Personal Factors that Influence Heart Valve Choice

You and your surgeon will review the heart valve choices as well as the following factors when choosing the prosthesis that is best for your valve replacement.

  1. Age › 70: People over 70 years of age have more complications related to use of anticoagulation.15 Therefore, surgeons most often recommend valves that do not require the permanent use of anticoagulant medication (tissue prostheses). However, many people of that age are already taking anticoagulant medication for other reasons such as heart arrhythmias, or irregular beats.15,47 As many as 50% of patients who have opted for tissue valves to avoid anticoagulation require this medication for other non-valve related reasons.47
  2. Young age: Tissue valves have been shown in studies to calcify and fail at a much faster rate in young children and juveniles.65 While it is desirable to have this age group avoid the use of anticoagulant medication, it is undesirable to have several heart operations prior to adulthood just because the valve fails quickly.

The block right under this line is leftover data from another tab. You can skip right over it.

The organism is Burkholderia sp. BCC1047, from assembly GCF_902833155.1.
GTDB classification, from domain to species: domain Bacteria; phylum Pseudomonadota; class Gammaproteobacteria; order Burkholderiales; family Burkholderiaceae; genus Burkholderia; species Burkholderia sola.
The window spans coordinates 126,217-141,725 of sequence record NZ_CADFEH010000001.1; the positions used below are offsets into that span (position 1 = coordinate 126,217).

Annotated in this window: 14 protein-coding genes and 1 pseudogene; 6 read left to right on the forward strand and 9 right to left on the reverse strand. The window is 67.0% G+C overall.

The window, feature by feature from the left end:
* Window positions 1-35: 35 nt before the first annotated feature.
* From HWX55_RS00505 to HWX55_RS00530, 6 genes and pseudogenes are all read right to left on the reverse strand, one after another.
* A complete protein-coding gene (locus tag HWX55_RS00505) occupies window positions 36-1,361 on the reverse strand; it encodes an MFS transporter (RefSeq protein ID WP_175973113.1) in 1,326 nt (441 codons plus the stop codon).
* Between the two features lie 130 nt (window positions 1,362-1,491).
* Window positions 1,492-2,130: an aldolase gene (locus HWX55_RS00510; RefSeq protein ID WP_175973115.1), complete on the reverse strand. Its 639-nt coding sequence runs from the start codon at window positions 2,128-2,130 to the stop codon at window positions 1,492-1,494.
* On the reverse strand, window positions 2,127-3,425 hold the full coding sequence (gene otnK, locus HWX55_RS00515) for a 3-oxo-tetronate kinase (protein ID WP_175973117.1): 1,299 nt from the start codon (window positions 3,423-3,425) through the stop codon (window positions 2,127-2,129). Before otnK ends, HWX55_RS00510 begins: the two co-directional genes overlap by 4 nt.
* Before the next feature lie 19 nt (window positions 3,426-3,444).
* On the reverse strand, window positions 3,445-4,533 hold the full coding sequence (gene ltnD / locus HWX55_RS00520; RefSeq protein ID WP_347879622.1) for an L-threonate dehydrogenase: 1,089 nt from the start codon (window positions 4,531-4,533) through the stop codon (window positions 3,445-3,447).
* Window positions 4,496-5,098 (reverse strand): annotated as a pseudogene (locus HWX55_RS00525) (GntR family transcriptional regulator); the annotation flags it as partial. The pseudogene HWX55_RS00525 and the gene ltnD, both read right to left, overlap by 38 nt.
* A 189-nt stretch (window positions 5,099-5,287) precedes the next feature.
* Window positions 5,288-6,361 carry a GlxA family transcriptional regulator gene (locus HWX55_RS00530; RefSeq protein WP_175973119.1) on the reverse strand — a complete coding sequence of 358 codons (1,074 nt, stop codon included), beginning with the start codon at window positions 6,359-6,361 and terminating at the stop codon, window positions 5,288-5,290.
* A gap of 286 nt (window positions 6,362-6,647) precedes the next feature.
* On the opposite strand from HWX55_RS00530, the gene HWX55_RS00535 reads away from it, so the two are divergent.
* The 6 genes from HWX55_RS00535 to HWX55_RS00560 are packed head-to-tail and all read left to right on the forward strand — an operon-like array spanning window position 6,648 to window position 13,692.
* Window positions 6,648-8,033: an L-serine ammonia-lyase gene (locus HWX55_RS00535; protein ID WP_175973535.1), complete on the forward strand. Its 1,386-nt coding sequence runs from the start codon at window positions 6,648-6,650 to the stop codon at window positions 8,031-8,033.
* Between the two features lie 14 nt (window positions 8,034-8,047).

3. Activity level: People who are participating in activities that risk bruising or injury may want to consider the tissue valve option and the possibility of no anticoagulation to prevent excess bleeding if there is an injury. Examples of this would be skydiving, motorcycle or bike riding, contact sports, mountain climbing, etc.
  4. Desire to have children: Women who are childbearing age and anticipate pregnancy after receiving an implant are safer with tissue valve options. There have been successful pregnancies with mechanical valve patients, but pregnancy and birth entail risk of life-threatening consequences for both the mother and unborn child related to anticoagulation.66-68
  5. Major illness: The presence of a major illness such as diabetes or cancer should be discussed thoroughly with your surgeon and other specialists in order to make the correct decision.